IBP president Roan Libarios warned that the impeachment trod on the powers and prerogatives of the 15-member bench as the final interpreter of law and arbiter of judicial disputes.
By violating the equal-protection clause, Congress reduced the impeachment from a mechanism of accountability to a political tool to prosecute and even persecute the chief justice and other magistrates, Libarios said.
His group said the House, acting on the whim of President Benigno Aquino III, arrogated unto itself the power to interpret the law over and above the Supreme Court by impeaching the chief justice based on the decisions issued by the Supreme Court.
“If the Supreme Court is emasculated by partisan actions, to whom shall the people turn to against excesses by those who are in power?” Libarios said.
The IBP said the grounds invoked to impeach Corona referred to the collegial decisions of the Supreme Court.
“In all of the cited cases, the record shows that the chief justice was not the ponente [author] but merely concurred in the majority or minority opinion. Neither did the chief justice flip-flop or change his position in any of these cases,” the group said.
Presidential spokesman Edwin Lacierda maintained Malacañang’s hard line against the chief justice.
“The independence of the Judiciary has long been bartered away by Chief Justice Corona,” he said.
“We are demanding the restoration of the independence of the Judiciary from his patron.”
In the House, Speaker Feliciano Belmonte Jr. said Congress had no interest in exercising political control over the Judiciary.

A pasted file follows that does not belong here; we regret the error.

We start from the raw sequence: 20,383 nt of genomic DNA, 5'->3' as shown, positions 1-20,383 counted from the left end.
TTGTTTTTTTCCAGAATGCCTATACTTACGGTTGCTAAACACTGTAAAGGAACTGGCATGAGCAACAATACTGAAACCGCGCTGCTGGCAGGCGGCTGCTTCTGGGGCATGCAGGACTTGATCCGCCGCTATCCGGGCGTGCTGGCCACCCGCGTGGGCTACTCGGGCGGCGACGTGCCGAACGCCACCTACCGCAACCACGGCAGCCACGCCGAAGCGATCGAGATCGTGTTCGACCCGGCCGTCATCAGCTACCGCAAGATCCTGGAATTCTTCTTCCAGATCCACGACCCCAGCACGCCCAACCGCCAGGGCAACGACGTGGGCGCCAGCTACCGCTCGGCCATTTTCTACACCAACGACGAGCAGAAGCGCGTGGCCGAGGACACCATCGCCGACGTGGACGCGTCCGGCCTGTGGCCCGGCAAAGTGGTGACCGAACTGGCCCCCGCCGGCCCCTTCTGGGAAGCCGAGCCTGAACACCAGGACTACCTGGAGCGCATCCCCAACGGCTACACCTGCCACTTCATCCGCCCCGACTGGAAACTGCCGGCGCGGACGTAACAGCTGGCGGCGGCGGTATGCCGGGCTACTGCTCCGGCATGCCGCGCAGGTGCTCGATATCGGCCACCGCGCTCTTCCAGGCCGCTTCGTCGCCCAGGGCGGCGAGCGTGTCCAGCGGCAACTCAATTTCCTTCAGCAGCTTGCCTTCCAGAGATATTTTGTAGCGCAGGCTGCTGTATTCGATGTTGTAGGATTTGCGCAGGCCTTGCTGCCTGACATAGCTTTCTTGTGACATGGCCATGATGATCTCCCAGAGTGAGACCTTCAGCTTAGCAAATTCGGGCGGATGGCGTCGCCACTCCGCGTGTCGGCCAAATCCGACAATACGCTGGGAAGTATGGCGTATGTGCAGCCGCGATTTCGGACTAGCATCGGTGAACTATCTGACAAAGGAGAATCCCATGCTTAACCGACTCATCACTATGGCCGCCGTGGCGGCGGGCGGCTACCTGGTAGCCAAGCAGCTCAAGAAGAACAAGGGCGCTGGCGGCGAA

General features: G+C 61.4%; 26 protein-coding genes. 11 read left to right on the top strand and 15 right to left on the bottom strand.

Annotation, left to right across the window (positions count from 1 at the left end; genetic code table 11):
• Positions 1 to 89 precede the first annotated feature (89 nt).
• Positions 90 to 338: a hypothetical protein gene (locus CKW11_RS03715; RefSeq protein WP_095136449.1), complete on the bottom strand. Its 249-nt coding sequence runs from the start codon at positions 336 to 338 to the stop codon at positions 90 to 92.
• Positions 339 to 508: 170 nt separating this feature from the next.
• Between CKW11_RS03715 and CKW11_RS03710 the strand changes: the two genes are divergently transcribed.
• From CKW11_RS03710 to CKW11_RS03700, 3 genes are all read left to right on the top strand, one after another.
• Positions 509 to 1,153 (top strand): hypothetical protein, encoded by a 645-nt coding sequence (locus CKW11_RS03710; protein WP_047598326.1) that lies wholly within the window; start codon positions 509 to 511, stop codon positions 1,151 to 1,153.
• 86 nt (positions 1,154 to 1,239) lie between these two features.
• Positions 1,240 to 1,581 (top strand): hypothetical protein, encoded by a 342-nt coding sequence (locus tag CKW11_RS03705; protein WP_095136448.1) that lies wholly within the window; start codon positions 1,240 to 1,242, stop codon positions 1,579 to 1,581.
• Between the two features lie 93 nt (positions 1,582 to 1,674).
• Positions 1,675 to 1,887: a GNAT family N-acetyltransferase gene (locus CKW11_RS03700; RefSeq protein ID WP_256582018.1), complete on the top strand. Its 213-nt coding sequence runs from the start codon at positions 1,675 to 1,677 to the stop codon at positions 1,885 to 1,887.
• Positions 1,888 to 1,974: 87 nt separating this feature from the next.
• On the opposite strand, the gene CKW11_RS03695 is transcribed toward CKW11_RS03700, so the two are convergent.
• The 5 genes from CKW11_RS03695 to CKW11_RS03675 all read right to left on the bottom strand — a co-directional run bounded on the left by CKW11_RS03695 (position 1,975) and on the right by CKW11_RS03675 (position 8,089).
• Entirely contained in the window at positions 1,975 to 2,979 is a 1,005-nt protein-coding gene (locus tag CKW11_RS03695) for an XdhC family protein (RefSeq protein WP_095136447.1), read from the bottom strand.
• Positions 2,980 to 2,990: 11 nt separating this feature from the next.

Majority Leader and Mandaluyong Rep. Neptali Gonzales II brushed aside the IBP’s allegations.
“Perhaps the current leadership of the IBP is not aware of the constitutional provision that vests the House of Representatives with its power of impeachment,” Gonzales told the Manila Standard.
“The fact that the President showed an interest in it does not change anything.” With Maricel Cruz
ABOUT THE IBP
Brief History of the Integrated Bar of the Philippines
The Integrated Bar of the Philippines (the “IBP”) is the official organization of all Philippine lawyers whose names appear in the Roll of Attorneys of the Supreme Court.
The IBP came into being when the Supreme Court created on October 5, 1970 the Commission on Bar Integration which was tasked “not only to ascertain the advisability of integration of the Bar, but even more, to serve as a common vehicle of the Court and the Bar in fashioning a blueprint for integration and putting the same into actual operation.” Republic Act No. 6397, which became effective September 17, 1971, confirmed the power of the Supreme Court to adopt rules of court to effect the integration of the Philippine Bar.
Then on January 9, 1973, the Supreme Court, by a per curiam resolution, pursuant to its constitutional mandate, ordained the integration of the Bar in accordance with its Rule 139-A, effective January 16, 1973.
Within the next succeeding months, the IBP was organized. On February 17, 1973, local chapters all over the country were finally formed and elections for chapter officers were held.
Then on March 17, 1973, the first batch of representatives to the IBP House of Delegates composed of 104 delegates representing the IBP Chapters nationwide convened in Manila and elected its first set of IBP Governors.
Integrated Bar of the Philippines: Fundamental Objectives
To elevate the standards of the legal profession; To improve the administration of justice; To enable the Bar to discharge its public responsibility more effectively.